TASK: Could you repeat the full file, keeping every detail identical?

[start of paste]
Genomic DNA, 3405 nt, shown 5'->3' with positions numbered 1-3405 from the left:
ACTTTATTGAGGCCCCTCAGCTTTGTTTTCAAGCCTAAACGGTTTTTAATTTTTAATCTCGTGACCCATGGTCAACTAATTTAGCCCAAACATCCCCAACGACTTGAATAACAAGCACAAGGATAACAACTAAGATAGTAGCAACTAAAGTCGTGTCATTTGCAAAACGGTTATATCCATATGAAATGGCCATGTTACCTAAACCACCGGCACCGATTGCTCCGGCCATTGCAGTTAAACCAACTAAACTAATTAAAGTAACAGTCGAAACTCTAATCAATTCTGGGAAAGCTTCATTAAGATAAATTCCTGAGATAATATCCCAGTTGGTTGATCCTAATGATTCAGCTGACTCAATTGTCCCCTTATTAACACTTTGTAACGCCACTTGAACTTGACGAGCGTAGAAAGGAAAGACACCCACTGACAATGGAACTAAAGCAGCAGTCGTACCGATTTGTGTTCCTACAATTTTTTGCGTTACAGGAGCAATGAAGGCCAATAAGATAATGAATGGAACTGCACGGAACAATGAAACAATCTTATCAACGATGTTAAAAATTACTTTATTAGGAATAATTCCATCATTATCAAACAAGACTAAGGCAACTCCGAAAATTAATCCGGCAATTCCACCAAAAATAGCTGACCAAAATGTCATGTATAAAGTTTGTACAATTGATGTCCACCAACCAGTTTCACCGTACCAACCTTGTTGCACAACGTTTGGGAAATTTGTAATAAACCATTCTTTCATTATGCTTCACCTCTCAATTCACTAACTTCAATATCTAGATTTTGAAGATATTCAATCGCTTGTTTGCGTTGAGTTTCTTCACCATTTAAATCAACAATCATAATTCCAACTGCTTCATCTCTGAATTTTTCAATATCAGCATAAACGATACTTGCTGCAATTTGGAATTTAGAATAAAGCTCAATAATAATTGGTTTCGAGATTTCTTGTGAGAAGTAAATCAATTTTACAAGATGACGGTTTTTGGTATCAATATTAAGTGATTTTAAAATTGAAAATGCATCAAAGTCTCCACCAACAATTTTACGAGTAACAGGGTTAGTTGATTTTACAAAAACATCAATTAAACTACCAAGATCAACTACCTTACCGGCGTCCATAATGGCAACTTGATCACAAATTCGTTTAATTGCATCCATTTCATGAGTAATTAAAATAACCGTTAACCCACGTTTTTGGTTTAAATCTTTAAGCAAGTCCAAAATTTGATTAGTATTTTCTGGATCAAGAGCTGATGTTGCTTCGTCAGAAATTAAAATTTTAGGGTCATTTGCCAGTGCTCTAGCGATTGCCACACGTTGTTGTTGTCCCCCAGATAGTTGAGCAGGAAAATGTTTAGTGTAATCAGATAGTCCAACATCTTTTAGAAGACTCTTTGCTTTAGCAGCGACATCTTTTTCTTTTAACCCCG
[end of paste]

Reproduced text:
Genomic DNA, 3405 nt, shown 5'->3' with positions numbered 1-3405 from the left:
ACTTTATTGAGGCCCCTCAGCTTTGTTTTCAAGCCTAAACGGTTTTTAATTTTTAATCTCGTGACCCATGGTCAACTAATTTAGCCCAAACATCCCCAACGACTTGAATAACAAGCACAAGGATAACAACTAAGATAGTAGCAACTAAAGTCGTGTCATTTGCAAAACGGTTATATCCATATGAAATGGCCATGTTACCTAAACCACCGGCACCGATTGCTCCGGCCATTGCAGTTAAACCAACTAAACTAATTAAAGTAACAGTCGAAACTCTAATCAATTCTGGGAAAGCTTCATTAAGATAAATTCCTGAGATAATATCCCAGTTGGTTGATCCTAATGATTCAGCTGACTCAATTGTCCCCTTATTAACACTTTGTAACGCCACTTGAACTTGACGAGCGTAGAAAGGAAAGACACCCACTGACAATGGAACTAAAGCAGCAGTCGTACCGATTTGTGTTCCTACAATTTTTTGCGTTACAGGAGCAATGAAGGCCAATAAGATAATGAATGGAACTGCACGGAACAATGAAACAATCTTATCAACGATGTTAAAAATTACTTTATTAGGAATAATTCCATCATTATCAAACAAGACTAAGGCAACTCCGAAAATTAATCCGGCAATTCCACCAAAAATAGCTGACCAAAATGTCATGTATAAAGTTTGTACAATTGATGTCCACCAACCAGTTTCACCGTACCAACCTTGTTGCACAACGTTTGGGAAATTTGTAATAAACCATTCTTTCATTATGCTTCACCTCTCAATTCACTAACTTCAATATCTAGATTTTGAAGATATTCAATCGCTTGTTTGCGTTGAGTTTCTTCACCATTTAAATCAACAATCATAATTCCAACTGCTTCATCTCTGAATTTTTCAATATCAGCATAAACGATACTTGCTGCAATTTGGAATTTAGAATAAAGCTCAATAATAATTGGTTTCGAGATTTCTTGTGAGAAGTAAATCAATTTTACAAGATGACGGTTTTTGGTATCAATATTAAGTGATTTTAAAATTGAAAATGCATCAAAGTCTCCACCAACAATTTTACGAGTAACAGGGTTAGTTGATTTTACAAAAACATCAATTAAACTACCAAGATCAACTACCTTACCGGCGTCCATAATGGCAACTTGATCACAAATTCGTTTAATTGCATCCATTTCATGAGTAATTAAAATAACCGTTAACCCACGTTTTTGGTTTAAATCTTTAAGCAAGTCCAAAATTTGATTAGTATTTTCTGGATCAAGAGCTGATGTTGCTTCGTCAGAAATTAAAATTTTAGGGTCATTTGCCAGTGCTCTAGCGATTGCCACACGTTGTTGTTGTCCCCCAGATAGTTGAGCAGGAAAATGTTTAGTGTAATCAGATAGTCCAACATCTTTTAGAAGACTCTTTGCTTTAGCAGCGACATCTTTTTCTTTTAACCCCG